Cabin fever?

If you’ve ever had that feeling of, “I wouldn’t wish depression on my worst enemy—but I wish my friend could experience it for just a day…”

As I ate breakfast in the sun this morning, I’ve been browsing through the March 2012 “Creative Fibre” magazine in which crafters from Canterbury write about the destruction of their equipment, social and business lives in the earthquakes of 2011, and their stories going forward.

I wondered what stories of recovery, inspiration and kindness will come from our collective experiences of COVID-19, a different kind of devastation, but one that’s brought many lives to an abrupt halt. For some, “isolation” has been little different from “retirement”; for others, the social and financial fabric of their lives is shredded and torn.

A good news story is the astonishing success of the “New Zealand Made Products” initiative on Facebook. In less than a week, it’s gained 250,105 members who’re sharing their NZ owned, designed and made products—and getting sales. You may be sure I’ve added my bronz.beads online shop to the listings!

Yesterday, as we move into Alert Level 3, it finally hit me: cabin fever! Most of the projects—I finished knitting those cardigans!—are complete, the garden’s tidier than ever before, I’ve run out of good beading wire and a necklace I made with florist’s wire broke and beads spilled everywhere… basically, I was out of sorts.

Not sure I can blame this on the lockdown, though; some readers will know I live with depression and despite the thank-god-for-antidepressants that keep me from despair and hopelessness, there are still ups and downs, as the black dog tries to throw its shadow over everything.

Finally I stopped procrastinating and got on with collating another book in my “Words of Spirit and Faith” series. It kept me absorbed—husband had to remind me I hadn’t moved from my chair for hours and should take a break—and brought a gratifying sense of accomplishment. And a Facebook discussion led to possible collaboration with someone in the United States—my lyrics and her music.

Because there’s sure to be someone reading this who struggles with anxiety and depression, or who cares for someone who does, I’m offering some excellent and simple resources. If you’ve ever had that feeling of, “I wouldn’t wish depression on my worst enemy—but I wish my friend could experience it for just a day”, share Matthew Johnstone’s “I had a black dog” and “Living with a black dog”—yes, amusing cartoon drawings and words about mental illness (links below).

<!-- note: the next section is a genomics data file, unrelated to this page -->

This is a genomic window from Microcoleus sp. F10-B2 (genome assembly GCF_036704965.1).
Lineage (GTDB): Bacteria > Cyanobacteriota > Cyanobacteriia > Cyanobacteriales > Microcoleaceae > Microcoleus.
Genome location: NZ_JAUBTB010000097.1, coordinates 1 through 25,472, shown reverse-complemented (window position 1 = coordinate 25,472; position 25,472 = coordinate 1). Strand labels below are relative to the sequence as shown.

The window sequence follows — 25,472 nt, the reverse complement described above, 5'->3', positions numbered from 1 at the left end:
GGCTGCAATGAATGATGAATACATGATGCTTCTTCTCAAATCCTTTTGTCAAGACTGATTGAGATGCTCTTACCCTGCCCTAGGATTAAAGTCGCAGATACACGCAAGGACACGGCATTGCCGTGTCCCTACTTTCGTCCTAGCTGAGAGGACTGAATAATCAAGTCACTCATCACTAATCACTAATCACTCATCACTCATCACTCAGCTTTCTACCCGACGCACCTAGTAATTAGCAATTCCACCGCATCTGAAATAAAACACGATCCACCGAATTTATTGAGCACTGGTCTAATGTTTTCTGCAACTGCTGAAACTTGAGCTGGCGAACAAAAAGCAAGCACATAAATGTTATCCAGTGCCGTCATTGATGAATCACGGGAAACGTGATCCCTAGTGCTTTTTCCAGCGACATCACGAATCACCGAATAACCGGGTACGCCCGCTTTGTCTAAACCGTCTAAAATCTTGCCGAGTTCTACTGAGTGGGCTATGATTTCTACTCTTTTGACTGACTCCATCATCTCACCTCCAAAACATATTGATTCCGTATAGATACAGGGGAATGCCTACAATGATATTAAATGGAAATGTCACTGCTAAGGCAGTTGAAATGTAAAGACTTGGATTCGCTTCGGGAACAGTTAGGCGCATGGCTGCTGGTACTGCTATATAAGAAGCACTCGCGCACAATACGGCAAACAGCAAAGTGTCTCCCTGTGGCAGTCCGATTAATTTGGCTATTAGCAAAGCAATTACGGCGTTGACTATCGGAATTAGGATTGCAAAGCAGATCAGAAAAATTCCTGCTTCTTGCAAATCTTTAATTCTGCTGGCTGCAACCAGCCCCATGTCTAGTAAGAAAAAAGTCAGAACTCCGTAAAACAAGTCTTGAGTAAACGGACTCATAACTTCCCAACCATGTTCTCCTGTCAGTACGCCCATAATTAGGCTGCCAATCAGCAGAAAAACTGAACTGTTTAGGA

And if you’ve ever thought someone should just pull their socks up and get on with it, please also read, view or listen to these resources. They could change your life or save a friend’s.

I trust you’re making this time of limitation a space for deciding how you’d like your life and community to be, and what sort of ‘new normal’ we can create together.

Kapiti Arts & Crafts Society Shop

 

i-had-a-black-dog-cover-image-matthew-johnstone
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I had a black dog—video

Living with a black dog—video 

I had a black dog—book

Living with a black dog—book

RIP Marcus Turner

Marcus TurnerI was too shy – and thought I was too unmusical – to approach him… I wish I’d said thank you then.

So sad to learn of the death of Marcus Turner, an amazing Kiwi musician and lyricist.
When we became FB friends, I told Marcus his “Song for the Depression” had made me laugh during plenty of Black Dog times. Marcus replied that he knew the black dog well – which gave me a better insight into his hilarious and heart-breaking and acute lyrics.
I remember an ‘after party’ following a Wellington Folk Festival final concert. Marcus had sizzled on stage, yet at the party he was wandering about looking a bit lost. At the time I had no idea of the black dog that haunted him (and me), or the strange hollowness that can follow a successful performance. I was too shy – and thought I was too unmusical – to approach him and say how much I’d appreciated and enjoyed his music.
 
I wish I’d said thank you then. So many people were closer to Marcus, and knew him well; I only ‘knew’ the performer, but I want to say that “thanks Marcus” now.
(The first time I heard Marcus sing his version of “There is a green hill far away…” still makes me laugh; it was at Diamond Harbour a long, long time ago.)
RIP to a wonderful man and musician.

Lyrics of “Song for the depression”:
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